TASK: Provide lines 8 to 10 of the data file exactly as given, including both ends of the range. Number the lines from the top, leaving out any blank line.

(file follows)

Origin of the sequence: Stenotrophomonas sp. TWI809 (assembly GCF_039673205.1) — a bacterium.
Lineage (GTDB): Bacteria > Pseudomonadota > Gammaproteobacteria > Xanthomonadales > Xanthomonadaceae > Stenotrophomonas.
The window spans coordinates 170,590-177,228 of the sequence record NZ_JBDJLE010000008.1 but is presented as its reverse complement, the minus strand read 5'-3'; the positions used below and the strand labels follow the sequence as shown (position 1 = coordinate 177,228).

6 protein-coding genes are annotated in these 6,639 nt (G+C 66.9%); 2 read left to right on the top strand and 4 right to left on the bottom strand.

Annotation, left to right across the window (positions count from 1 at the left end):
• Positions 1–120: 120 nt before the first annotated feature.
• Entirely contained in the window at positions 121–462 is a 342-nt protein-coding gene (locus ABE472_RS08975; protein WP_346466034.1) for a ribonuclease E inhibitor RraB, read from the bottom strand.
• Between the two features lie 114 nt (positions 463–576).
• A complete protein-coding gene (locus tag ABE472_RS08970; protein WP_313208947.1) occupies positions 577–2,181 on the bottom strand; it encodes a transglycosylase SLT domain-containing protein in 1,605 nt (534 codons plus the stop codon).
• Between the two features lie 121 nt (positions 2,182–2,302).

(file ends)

• Between the two features lie 114 nt (positions 463–576).
• A complete protein-coding gene (locus tag ABE472_RS08970; protein WP_313208947.1) occupies positions 577–2,181 on the bottom strand; it encodes a transglycosylase SLT domain-containing protein in 1,605 nt (534 codons plus the stop codon).
• Between the two features lie 121 nt (positions 2,182–2,302).